MANHATTAN (CN) - Walter Mondale and another former senator who crafted the 1978 Foreign Intelligence Surveillance Act marked the anniversary of NSA whistle-blower Edward Snowden's first disclosures by asking a New York appeals court to rein in U.S. spying powers.
One year ago Thursday, the Guardian newspaper published the first of Snowden's leaks in a story disclosing a top-secret order of the Foreign Intelligence Surveillance Court forcing Verizon to turn over its customers' telephone metadata.
Ironically, Mondale and 10 other former senators had designed the FISC as a check on government spying power, amid revelations that the Nixon administration abused its power by using the U.S. intelligence apparatus to discredit its critics.
Through their work on the Church Committee, named after its chairman, Sen. Frank Church, D-Idaho, the senators published more than a dozen reports documenting the FBI's plan to goad Martin Luther King to commit suicide, the CIA's attempted assassination of foreign leaders and the NSA's monitoring of U.S. anti-war activists.
Two former senators on that committee, Mondale, D-Minn., and Sen. Gary Hart, D-Colo., long ago joined
a lawsuit that the American Civil Liberties Union filed in New York to overturn the mass surveillance program revealed in the FISC's order.
Mondale later served as vice president under Jimmy Carter.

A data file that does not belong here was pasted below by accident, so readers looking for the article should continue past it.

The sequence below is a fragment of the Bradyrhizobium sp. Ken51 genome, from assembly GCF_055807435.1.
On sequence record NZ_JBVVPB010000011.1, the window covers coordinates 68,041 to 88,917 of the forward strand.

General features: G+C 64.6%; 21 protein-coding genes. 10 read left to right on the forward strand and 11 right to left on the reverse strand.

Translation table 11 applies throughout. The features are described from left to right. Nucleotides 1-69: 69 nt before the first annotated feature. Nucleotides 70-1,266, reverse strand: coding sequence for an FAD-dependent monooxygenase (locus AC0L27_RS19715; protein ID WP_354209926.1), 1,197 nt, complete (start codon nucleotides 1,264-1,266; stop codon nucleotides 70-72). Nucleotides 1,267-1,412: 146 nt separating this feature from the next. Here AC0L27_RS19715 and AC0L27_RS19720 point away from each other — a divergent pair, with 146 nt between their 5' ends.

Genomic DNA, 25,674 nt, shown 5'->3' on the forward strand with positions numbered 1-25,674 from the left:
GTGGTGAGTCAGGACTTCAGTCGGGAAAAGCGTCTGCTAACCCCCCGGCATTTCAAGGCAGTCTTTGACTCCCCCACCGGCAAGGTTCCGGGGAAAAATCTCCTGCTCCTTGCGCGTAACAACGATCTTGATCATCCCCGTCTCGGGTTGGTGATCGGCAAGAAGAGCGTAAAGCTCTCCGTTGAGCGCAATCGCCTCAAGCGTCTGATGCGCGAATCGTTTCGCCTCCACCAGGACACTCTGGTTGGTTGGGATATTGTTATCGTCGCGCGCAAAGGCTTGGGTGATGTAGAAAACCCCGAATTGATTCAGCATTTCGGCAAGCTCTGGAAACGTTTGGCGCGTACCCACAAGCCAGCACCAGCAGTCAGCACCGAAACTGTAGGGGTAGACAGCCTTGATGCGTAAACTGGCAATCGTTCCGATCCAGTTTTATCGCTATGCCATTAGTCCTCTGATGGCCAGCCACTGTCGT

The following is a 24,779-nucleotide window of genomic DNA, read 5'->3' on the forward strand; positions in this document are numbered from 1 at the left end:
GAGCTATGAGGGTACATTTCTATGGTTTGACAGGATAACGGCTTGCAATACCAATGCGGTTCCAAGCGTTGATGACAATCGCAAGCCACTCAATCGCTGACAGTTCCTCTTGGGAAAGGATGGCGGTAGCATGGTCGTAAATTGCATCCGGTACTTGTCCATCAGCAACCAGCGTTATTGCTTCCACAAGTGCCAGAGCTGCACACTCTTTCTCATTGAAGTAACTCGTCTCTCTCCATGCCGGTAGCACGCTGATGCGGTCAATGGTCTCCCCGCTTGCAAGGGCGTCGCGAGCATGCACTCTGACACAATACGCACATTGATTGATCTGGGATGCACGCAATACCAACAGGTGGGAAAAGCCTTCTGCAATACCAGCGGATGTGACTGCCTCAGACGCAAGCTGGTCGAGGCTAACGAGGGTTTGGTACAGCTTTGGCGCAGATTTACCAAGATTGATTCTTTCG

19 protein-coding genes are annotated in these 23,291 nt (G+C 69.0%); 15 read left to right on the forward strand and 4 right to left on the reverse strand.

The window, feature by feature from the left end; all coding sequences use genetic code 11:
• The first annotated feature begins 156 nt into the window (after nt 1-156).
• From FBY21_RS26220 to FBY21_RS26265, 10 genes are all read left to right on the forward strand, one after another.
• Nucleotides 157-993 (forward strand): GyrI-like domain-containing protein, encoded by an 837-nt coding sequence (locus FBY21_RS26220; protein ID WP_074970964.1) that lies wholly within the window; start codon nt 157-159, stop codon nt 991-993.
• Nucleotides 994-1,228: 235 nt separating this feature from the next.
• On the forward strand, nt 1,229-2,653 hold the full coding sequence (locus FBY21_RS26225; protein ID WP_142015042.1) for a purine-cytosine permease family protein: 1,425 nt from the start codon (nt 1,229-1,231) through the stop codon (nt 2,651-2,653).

Their backing failed to move U.S. District Judge William Pauley, who dismissed the ACLU's complaint and called telephone metadata collection a necessary tool to combat terrorism.
"The September 11th terrorist attacks revealed, in the starkest terms, just how dangerous and interconnected the world is," Pauley wrote. "While Americans depended on technology for the conveniences of modernity, al-Qaeda plotted in a seventh-century milieu to use that technology against us. It was a bold jujitsu. And it succeeded because conventional intelligence gathering could not detect diffuse filaments connecting al-Qaeda."
Pauley said in his ruling that metadata collection would have detected 9/11 hijacker Khalid al-Mihdhar.
Though a popular defense of the NSA's bulk data sweeps, ProPublica and other media outlets have noted that the NSA, FBI and CIA all had their sights on al-Mihdhar well before the terrorist attacks. The agencies' failure to share information with each other ultimately allowed al-Mihdhar to slip past their radar, the 9/11 Commission Report found.
With Pauley's decision under appeal, Mondale, Hart and 26 law professors filed a friend-of-the-court brief asking the 2nd Circuit to overturn the ruling.
"The government argues that all telephone calls in the United States, including those of a wholly local nature, are 'relevant' to foreign intelligence investigations," the brief states. "This claim contradicts the purpose of the statute, which is to limit the conditions under which U.S. persons' information can be collected, analyzed, and distributed."
The document filed to the 2nd Circuit spans 37 pages and uses similar arguments and language.
Mondale, who now works for the Minneapolis-based law firm Dorsey & Whitney, did not immediately return a request for comment.